Necessities I'm afraid...:

* 1) Cars - they are comparatively very expensive due to import taxes. People prefer to by big 4x4s just because the roads are crazy here and you are more likely to survive in one than a Toyota Corolla.
* 2) School fees – ouch. Think UK Private school costs and you are paying from aged 2 onwards.
* 3) A mortgage (13% - 15% interest charged as explained above) – and houses in Nairobi are up to a level with UK property prices now.
* 4) Rent – shooting up all the time.
* 5) Security – you do need to pay for night security plus backup response units, whether it is via firm or by your own arrangement with employees, but it’s expensive.
* 6) Members of household staff. You might rather put this in the luxury category but they more people you employ the better as it means cash filters down to those who most need it.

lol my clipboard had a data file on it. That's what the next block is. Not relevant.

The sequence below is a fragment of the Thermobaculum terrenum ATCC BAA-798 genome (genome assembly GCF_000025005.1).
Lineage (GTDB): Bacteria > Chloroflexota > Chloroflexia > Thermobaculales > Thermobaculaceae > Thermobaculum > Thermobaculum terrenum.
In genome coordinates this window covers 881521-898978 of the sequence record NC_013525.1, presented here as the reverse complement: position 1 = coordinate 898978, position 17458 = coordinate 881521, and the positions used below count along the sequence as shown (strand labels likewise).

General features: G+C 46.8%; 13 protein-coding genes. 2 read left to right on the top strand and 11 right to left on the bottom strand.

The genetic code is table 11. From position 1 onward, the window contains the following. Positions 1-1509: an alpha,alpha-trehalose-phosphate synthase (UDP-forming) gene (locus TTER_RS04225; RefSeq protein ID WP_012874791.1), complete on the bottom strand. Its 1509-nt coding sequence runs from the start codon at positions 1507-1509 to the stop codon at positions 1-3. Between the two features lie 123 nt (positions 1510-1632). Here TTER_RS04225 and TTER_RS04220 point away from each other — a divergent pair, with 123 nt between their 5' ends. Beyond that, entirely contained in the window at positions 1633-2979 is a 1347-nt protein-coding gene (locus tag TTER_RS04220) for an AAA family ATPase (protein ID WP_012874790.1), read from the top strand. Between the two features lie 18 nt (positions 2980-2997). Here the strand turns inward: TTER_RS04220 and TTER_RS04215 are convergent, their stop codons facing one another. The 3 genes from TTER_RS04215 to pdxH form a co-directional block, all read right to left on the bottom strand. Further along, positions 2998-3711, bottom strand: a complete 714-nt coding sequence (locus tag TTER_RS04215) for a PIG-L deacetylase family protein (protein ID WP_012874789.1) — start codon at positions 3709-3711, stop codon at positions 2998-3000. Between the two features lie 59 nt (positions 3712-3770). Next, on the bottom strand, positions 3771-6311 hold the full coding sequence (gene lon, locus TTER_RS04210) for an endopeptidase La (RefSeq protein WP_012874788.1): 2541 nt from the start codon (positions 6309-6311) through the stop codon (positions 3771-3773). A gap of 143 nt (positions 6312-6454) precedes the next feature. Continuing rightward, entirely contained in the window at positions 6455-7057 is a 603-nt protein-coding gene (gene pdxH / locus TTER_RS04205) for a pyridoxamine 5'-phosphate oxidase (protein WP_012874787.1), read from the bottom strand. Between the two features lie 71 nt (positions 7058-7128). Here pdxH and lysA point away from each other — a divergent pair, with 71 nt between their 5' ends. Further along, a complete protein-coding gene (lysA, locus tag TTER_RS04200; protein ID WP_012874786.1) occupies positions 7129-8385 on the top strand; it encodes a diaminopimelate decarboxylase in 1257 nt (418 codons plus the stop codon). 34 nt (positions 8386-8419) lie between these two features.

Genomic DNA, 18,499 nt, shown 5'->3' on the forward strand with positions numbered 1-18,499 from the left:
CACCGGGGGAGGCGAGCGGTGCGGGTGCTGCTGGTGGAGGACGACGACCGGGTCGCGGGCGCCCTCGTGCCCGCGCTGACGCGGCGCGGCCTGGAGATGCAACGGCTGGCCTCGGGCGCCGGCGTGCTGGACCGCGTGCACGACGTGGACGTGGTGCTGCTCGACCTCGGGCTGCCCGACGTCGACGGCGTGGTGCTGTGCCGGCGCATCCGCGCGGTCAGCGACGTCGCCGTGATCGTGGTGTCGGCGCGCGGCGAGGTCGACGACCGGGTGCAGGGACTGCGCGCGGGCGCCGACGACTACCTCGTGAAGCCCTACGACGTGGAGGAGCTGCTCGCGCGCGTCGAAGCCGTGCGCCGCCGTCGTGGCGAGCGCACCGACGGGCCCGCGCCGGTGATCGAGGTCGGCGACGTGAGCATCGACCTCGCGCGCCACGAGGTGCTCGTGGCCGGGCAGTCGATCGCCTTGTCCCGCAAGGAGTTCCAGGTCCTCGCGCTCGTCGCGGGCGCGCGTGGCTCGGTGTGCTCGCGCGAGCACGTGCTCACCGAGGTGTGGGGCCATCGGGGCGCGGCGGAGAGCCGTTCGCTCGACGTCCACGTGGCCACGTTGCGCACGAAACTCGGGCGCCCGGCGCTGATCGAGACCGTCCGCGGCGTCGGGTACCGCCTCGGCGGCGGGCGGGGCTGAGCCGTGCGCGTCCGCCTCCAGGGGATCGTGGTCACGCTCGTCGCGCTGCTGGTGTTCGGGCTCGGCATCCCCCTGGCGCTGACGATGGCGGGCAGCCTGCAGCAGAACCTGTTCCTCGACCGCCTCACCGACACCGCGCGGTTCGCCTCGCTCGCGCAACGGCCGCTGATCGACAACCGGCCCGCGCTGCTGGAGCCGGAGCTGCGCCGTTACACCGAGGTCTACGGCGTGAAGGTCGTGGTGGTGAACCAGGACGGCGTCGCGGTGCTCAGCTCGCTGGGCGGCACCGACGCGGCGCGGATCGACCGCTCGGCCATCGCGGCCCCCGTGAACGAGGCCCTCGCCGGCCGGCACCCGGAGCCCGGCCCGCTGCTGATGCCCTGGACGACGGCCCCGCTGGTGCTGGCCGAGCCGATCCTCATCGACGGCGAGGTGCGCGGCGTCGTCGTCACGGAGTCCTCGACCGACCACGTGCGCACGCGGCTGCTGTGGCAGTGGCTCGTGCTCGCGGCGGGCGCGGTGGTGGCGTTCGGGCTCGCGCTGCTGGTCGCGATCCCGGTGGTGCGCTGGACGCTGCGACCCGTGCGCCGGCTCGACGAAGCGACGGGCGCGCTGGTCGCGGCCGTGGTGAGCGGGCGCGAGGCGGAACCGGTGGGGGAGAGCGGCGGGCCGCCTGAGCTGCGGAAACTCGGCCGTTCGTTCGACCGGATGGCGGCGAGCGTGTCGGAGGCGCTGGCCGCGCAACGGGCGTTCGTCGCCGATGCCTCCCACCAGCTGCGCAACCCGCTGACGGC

* 7) Drinking Water (you can’t just drink it out of the tap). You will spend a fortune on this every year. Plus it’s not uncommon to get water delivered in a truck as the mains supply is often unreliable.
* 8) Local flights (no ‘Easy Jet’ in Africa so hopper flights for weekends away are hundreds of pounds a throw).
* 9) A work permit costs a couple of thousand pounds and you need one of those to be able to live here – it must be renewed every two years.
* 10) Imported food. All taxed so horribly expensive – unless you work for the UN and have a pass for their ‘duty free’ supermarket.
* 11) Electricity – this has just doubled in the past year.
* 12) Going to visit family – this usually involves a long haul flight.
* 13) Health insurance (no state healthcare)

posted by The Lady is a designer at 9:17 AM on October 27, 2010 [1 favorite]


A friend of mine is an American expat in Luanda.

His company pays for: security, a company apartment with full electric backup, broadband internet access, cell phone and satellite access, chauffeur, chef, and emergency medical care.

Add all of those ancillary expenses up, and Luanda is a rather expensive place for an expat looking to live by Western standards.
posted by dfriedman at 9:39 AM on October 27, 2010


Members of my family in Ghana will actually stock up on lentils and household salt when they visit Pakistan, or even the UAE, because prices are so much higher in Accra.
posted by bardophile at 10:02 AM on October 27, 2010